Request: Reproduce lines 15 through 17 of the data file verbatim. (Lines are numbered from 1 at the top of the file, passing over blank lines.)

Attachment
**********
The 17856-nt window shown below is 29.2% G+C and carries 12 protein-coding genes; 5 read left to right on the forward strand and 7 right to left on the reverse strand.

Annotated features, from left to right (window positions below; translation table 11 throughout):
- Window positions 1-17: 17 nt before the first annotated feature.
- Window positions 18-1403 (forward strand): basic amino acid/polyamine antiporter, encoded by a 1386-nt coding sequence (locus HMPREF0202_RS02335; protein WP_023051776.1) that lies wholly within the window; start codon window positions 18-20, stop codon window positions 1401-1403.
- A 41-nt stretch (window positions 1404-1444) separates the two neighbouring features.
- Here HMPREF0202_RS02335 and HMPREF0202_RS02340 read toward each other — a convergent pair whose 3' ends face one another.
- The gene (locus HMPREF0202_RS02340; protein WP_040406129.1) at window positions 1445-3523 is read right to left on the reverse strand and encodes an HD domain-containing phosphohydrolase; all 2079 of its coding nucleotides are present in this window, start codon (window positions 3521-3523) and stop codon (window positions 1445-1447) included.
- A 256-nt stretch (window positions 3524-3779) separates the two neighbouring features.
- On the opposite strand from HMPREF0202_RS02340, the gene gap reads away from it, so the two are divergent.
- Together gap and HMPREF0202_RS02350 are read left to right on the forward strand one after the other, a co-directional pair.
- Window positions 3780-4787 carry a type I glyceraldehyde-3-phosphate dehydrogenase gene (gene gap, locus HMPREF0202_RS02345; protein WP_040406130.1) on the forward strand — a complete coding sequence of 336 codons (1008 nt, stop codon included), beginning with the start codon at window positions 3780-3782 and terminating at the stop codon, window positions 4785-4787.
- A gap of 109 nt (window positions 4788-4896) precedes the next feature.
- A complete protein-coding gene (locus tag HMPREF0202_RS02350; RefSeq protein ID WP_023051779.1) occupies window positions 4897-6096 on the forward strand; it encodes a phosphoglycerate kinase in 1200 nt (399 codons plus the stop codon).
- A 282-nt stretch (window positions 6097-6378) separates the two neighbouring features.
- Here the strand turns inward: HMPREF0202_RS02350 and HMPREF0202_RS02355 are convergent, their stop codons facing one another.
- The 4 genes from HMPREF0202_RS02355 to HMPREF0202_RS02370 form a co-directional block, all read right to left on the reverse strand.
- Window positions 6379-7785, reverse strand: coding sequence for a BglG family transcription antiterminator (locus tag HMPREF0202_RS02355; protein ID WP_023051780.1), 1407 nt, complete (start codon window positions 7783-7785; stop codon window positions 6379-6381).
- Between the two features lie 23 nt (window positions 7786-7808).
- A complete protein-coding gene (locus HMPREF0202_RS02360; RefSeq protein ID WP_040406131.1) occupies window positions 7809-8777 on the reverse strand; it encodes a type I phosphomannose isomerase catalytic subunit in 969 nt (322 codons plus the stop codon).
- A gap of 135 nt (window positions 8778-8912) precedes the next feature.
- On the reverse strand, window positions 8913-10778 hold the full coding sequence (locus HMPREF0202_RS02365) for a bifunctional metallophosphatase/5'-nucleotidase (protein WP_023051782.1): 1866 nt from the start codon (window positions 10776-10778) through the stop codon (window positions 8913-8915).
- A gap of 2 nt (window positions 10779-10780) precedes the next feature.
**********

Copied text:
- Here the strand turns inward: HMPREF0202_RS02350 and HMPREF0202_RS02355 are convergent, their stop codons facing one another.
- The 4 genes from HMPREF0202_RS02355 to HMPREF0202_RS02370 form a co-directional block, all read right to left on the reverse strand.
- Window positions 6379-7785, reverse strand: coding sequence for a BglG family transcription antiterminator (locus tag HMPREF0202_RS02355; protein ID WP_023051780.1), 1407 nt, complete (start codon window positions 7783-7785; stop codon window positions 6379-6381).